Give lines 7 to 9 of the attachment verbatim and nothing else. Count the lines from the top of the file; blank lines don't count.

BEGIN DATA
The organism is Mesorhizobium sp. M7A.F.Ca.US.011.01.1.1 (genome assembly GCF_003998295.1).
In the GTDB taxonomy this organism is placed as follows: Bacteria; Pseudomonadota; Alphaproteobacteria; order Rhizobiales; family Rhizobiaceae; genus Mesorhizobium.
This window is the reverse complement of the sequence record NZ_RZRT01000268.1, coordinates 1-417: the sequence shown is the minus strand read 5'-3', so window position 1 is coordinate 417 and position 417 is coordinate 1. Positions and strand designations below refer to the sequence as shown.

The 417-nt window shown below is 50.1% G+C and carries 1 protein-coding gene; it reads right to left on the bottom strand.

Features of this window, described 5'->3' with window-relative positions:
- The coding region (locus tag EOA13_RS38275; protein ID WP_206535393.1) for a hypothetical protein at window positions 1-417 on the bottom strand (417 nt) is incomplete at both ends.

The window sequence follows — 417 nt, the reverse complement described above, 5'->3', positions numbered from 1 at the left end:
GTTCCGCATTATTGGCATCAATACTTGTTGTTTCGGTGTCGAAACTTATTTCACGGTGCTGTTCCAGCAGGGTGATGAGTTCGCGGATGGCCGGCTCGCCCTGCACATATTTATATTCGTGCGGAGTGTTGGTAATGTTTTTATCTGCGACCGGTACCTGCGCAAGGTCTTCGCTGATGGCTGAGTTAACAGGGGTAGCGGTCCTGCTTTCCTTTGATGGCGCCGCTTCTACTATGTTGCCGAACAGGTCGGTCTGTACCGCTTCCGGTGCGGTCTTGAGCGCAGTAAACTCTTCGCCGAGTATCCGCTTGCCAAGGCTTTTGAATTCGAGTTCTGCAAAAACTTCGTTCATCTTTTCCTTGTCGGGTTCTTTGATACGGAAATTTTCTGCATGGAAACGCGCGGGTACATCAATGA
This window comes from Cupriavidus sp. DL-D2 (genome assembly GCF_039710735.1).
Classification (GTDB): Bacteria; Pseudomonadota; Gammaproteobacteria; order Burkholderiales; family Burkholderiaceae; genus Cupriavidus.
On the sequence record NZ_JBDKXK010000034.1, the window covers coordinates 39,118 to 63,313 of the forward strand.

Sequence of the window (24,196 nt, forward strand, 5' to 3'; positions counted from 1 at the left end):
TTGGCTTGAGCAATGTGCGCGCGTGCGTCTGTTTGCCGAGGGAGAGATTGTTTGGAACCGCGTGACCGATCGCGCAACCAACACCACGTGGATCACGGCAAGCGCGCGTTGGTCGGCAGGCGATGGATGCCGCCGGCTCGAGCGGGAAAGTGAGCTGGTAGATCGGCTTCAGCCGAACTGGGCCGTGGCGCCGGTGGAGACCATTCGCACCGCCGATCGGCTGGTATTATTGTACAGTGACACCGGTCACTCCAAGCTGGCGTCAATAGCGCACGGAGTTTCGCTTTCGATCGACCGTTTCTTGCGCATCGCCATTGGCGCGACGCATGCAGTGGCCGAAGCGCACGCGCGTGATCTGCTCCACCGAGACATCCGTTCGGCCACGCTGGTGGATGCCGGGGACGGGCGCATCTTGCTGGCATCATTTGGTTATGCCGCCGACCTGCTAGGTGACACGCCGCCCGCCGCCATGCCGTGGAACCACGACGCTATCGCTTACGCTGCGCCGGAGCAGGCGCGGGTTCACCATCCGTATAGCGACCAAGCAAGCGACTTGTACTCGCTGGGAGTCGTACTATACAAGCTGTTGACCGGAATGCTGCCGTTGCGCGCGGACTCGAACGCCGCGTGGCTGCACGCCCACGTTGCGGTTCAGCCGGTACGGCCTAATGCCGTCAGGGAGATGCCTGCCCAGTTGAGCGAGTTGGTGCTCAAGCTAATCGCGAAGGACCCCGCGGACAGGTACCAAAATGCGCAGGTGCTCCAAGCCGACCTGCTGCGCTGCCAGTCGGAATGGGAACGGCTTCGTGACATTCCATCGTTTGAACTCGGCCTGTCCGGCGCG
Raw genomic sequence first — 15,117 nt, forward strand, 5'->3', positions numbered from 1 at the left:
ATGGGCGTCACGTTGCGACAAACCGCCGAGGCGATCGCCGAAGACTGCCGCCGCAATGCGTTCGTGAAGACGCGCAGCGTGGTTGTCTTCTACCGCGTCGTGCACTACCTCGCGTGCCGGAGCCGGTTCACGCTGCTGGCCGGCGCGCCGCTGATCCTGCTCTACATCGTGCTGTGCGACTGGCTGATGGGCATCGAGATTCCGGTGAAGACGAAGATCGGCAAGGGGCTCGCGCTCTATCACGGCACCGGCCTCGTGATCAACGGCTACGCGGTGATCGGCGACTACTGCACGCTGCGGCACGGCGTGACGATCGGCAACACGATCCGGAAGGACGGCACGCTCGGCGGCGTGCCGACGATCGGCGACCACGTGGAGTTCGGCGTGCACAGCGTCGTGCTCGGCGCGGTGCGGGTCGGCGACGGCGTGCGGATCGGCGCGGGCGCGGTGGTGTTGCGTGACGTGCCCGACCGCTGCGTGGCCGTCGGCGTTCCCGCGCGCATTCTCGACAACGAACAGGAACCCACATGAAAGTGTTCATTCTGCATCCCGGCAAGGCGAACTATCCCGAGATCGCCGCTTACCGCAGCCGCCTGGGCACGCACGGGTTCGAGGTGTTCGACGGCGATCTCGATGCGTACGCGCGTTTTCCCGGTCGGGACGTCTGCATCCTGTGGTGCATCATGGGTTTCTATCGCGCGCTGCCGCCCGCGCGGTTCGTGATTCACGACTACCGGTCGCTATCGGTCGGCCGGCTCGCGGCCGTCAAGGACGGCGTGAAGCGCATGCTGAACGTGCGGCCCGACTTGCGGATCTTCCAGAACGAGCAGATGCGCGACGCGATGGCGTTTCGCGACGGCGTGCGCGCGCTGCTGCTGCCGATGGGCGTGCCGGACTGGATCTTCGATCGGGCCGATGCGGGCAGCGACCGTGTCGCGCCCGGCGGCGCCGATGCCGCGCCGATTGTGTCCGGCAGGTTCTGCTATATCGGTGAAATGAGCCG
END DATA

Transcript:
The window sequence follows — 417 nt, the reverse complement described above, 5'->3', positions numbered from 1 at the left end:
GTTCCGCATTATTGGCATCAATACTTGTTGTTTCGGTGTCGAAACTTATTTCACGGTGCTGTTCCAGCAGGGTGATGAGTTCGCGGATGGCCGGCTCGCCCTGCACATATTTATATTCGTGCGGAGTGTTGGTAATGTTTTTATCTGCGACCGGTACCTGCGCAAGGTCTTCGCTGATGGCTGAGTTAACAGGGGTAGCGGTCCTGCTTTCCTTTGATGGCGCCGCTTCTACTATGTTGCCGAACAGGTCGGTCTGTACCGCTTCCGGTGCGGTCTTGAGCGCAGTAAACTCTTCGCCGAGTATCCGCTTGCCAAGGCTTTTGAATTCGAGTTCTGCAAAAACTTCGTTCATCTTTTCCTTGTCGGGTTCTTTGATACGGAAATTTTCTGCATGGAAACGCGCGGGTACATCAATGA
This window comes from Cupriavidus sp. DL-D2 (genome assembly GCF_039710735.1).